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The film's working titles were Tribute to a Bad Man and Memorial to a Bad Man. After the M-G-M logo, the opening credits begin with a shot of the story's fictional studio logo, Shields Pictures, Inc. Each of the names of the principal cast appear before the title, superimposed over the Shields logo, each on a separate screen, in the following order: Lana Turner, Kirk Douglas, Walter Pidgeon, Dick Powell, Barry Sullivan, Gloria Grahame and Gilbert Roland. Although Vanessa Brown is billed ninth in the opening cast credits, her name does not appear in the end credits.
At the end of the picture, the Shields Pictures, Inc. logo reappears. The cast and character names are then shown superimposed over scenes in the picture; however, end credits list the cast in an ascending order of importance. The above title cast is presented last, in a slightly different order, with Turner the final person shown. After the end credits the following written acknowledgment appears: "We are grateful to the Academy of Motion Picture Arts and Science for permission to use the Academy Award Statuette."
As noted in news items and reviews, George Bradshaw's original story, which appeared under the title Memorial to a Bad Man when it was published in The Ladies Home Journal in February 1951 was about a Broadway producer. Although that story provided the principal structure for the film, an earlier short story written by Bradshaw, "Of Good and Evil" (Cosmopolitan, February 1948), was also purchased by M-G-M and provided some additional basis of the film. According to modern sources, it was Vincente Minnelli and John Houseman who convinced M-G-M production chief Dore Schary that Memorial to a Bad Man would be a much stronger picture if the setting was switched to Hollywood. Many of the film's movie studio exteriors were shot on the M-G-M lot in Culver City, CA. Establishing shots and some exteriors of the Beverly Hills Hotel were also in the film.
Many contemporary and modern sources have speculated that "Jonathan Shields" was loosely based on producer David O. Selznick and the argument between Shields and director "Von Ellstein" was inspired by Selznick's disputes with director George Cukor when Cukor abruptly departed from Selznick's production of Gone With the Wind (see AFI Catalog of Feature Films, 1931-40). Some modern sources have speculated that producer Val Lewton also was a partial inspiration for Shields. In The Bad and the Beautiful the film that is the first successful picture for "Fred Amiel" and "Jonathan Shields" was inspired by Lewton's 1942 RKO production Cat People (see AFI Catalog of Feature Films, 1941-50.)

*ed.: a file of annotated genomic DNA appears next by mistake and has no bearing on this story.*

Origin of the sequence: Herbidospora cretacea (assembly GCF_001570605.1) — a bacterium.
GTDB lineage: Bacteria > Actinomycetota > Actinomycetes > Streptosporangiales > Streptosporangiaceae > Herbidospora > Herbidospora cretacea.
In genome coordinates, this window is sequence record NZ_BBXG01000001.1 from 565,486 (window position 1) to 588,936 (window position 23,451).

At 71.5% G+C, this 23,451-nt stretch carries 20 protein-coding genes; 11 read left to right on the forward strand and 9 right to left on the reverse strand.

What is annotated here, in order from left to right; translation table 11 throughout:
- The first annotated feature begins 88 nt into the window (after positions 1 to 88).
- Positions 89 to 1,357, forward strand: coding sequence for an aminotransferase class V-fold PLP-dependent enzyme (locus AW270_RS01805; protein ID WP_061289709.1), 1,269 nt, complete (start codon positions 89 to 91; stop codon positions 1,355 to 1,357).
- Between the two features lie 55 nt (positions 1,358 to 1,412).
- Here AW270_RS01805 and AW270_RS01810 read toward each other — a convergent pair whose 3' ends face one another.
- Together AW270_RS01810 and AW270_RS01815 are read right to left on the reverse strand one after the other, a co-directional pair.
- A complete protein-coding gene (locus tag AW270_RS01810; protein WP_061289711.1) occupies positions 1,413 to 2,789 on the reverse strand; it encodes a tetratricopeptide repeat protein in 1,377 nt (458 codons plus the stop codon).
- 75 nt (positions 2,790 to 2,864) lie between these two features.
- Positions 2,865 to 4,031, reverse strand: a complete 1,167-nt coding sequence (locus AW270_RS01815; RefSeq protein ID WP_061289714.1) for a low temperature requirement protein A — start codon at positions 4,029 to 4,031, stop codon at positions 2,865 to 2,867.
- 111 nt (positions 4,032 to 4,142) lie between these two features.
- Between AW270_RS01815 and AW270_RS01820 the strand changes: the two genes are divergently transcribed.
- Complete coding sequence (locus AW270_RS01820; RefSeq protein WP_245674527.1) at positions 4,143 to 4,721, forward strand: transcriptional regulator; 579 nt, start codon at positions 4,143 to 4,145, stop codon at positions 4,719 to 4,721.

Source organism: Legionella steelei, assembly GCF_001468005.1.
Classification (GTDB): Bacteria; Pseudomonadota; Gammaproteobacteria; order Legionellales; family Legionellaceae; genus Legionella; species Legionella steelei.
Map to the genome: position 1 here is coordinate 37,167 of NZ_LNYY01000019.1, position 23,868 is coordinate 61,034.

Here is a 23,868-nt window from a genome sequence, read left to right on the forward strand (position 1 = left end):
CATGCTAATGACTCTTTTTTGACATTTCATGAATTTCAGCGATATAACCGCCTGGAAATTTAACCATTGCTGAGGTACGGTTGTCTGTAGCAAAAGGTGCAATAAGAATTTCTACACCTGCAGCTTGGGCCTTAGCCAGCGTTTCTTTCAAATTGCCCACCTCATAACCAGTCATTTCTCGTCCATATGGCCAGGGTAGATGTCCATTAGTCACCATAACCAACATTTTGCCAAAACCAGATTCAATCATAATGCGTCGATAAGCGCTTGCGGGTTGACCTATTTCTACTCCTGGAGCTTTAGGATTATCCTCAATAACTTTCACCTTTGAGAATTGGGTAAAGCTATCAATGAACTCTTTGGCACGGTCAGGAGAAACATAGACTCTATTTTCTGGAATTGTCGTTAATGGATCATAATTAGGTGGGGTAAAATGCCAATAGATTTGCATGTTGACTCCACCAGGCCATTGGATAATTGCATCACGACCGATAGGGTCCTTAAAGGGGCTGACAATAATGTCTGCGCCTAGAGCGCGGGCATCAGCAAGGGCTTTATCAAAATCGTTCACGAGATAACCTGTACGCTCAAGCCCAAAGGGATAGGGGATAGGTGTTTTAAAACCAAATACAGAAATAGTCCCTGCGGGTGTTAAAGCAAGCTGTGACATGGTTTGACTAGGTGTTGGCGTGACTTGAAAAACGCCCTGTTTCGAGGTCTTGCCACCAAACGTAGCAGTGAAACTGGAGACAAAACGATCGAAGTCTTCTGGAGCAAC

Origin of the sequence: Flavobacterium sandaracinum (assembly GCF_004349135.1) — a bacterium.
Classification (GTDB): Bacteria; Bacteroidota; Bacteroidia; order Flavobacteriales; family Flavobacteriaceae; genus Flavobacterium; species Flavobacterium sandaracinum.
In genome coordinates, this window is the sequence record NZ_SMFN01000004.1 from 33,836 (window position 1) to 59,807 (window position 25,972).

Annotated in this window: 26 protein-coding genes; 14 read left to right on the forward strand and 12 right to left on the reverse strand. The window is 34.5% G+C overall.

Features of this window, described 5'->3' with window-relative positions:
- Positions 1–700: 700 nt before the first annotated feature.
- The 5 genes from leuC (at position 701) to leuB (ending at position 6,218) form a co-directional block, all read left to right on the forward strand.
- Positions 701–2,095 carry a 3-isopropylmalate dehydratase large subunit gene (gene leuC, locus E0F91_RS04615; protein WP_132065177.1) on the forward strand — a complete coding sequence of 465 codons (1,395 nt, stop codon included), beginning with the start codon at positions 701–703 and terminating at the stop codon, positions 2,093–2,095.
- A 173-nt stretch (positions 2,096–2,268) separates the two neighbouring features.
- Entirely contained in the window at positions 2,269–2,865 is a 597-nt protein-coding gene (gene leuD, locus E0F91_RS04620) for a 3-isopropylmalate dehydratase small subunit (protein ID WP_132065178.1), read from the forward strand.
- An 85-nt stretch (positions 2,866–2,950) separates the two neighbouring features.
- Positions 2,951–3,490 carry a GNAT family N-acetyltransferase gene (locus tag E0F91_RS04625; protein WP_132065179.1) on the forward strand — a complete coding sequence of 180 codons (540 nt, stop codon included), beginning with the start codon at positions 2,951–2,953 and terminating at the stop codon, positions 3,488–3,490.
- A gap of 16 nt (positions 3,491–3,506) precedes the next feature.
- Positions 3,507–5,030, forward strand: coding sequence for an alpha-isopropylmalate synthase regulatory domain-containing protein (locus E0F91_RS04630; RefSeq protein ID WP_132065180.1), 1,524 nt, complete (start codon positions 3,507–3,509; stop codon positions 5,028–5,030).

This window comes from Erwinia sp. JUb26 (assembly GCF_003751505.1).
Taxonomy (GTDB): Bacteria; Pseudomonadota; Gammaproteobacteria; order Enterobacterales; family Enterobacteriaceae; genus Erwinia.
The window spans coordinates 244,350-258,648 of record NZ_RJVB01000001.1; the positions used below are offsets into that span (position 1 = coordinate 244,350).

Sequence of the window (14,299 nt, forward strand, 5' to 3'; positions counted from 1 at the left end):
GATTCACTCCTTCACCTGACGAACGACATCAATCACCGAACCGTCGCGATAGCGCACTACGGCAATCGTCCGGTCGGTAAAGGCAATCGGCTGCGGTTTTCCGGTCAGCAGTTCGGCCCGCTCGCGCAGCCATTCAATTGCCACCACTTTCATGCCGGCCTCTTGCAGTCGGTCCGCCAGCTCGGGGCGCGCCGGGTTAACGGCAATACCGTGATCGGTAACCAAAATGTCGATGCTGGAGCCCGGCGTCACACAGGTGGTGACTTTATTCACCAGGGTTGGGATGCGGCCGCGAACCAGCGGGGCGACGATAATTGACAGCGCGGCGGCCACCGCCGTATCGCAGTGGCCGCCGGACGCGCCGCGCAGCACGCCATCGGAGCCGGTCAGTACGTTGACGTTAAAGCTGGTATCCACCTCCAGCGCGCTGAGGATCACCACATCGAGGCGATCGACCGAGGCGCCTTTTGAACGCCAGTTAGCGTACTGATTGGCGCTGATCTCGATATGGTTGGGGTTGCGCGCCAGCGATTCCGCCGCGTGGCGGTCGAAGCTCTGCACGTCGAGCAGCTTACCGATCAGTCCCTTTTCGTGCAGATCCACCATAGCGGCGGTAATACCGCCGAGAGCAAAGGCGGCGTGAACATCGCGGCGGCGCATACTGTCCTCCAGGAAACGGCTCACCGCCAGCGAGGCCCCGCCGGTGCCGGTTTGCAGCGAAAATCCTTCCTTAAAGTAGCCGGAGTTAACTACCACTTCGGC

Von Ellstein's character is frequently mentioned as having been inspired by director Erich von Stroheim, and "James Lee Bartlow" is thought by some critics to have been inspired by William Faulkner. "Georgia Lorrison" was also partially inspired by Diana Barrymore, just as "George Lorrison" was based on her father, John Barrymore. Unlike Georgia, however, Diana Barrymore had a brief and unsuccessful film career. George Lorrison does not appear in the film but a recording of his voice is heard, provided by M-G-M contract star Louis Calhern. Photographs of George in Georgia's room are also of Calhern.
A contemporary article in an unnamed source in the AMPAS Library production file on the film noted that preview cards for The Bad and the Beautiful were highly complimentary although many in the audience deemed the picture too long. Following the preview several short scenes, comprising about twelve minutes, were cut for the film's release. As shown in photographs with brief descriptions in the same article, among the deleted scenes were insert shots of Jonathan in a Paris hotel room as he is speaking via phone to the other main characters and a scene in which Georgia first meets James Lee.
Other contemporary news items include Steve Carruthers in the cast as a cameraman and note that trumpeter Maynard Ferguson was to make his motion picture debut in the film, but their appearance in the released film has not been verified. Singers Hadda Brooks and Peggy King, who both appear briefly in the film, made their motion picture debuts in The Bad and the Beautiful. Items in Hollywood Reporter's "Rambling Reporter" columns indicate that actor Fernando Lamas refused to go on location to Mexico for the film Sombrero (see below) because he did not want to leave Turner, with whom he was having a relationship. He was subsequently suspended by M-G-M, but in her autobiography, Turner indicated that her relationship with Lamas was over by that time.
A modern sources states that Turner's personal makeup man, Del Armstrong, and her personal hairdresser, Helen Young, appeared as her makeup man and hairdresser in the film. The same source also includes Jeff Richards (Young man at studio) and Alyce May (Movie extra) in the cast. The Bad and the Beautiful was the first of four films Minnelli directed that starred Kirk Douglas. They also worked together on the 1953 compendium film The Story of Three Loves, the 1956 Vincent Van Gogh biography Lust for Life (see below) and the 1962 Italian-set filmmaking drama Two Weeks in Another Town (see AFI Catalog of Feature Films, 1961-70).
Gloria Grahame earned an Academy Award for Best Supporting Actress for her portrayal of "Rosemary Bartlow." Academy Awards also went to Charles Schnee for Best Adapted Screenplay; Robert Surtees for Best Cinematography (black and white); Best Art Director and Set Decoration (black and white) to Cedric Gibbons and Edward Carfango, Edwin B. Willis and Keogh Gleason; and Best Costumes (black and white) to Helen Rose. An Academy Award nomination also went to Kirk Douglas for Best Actor, but he lost to Gary Cooper for High Noon. Since the film's release, it has frequently been cited by film historians as one of the best films ever made about Hollywood.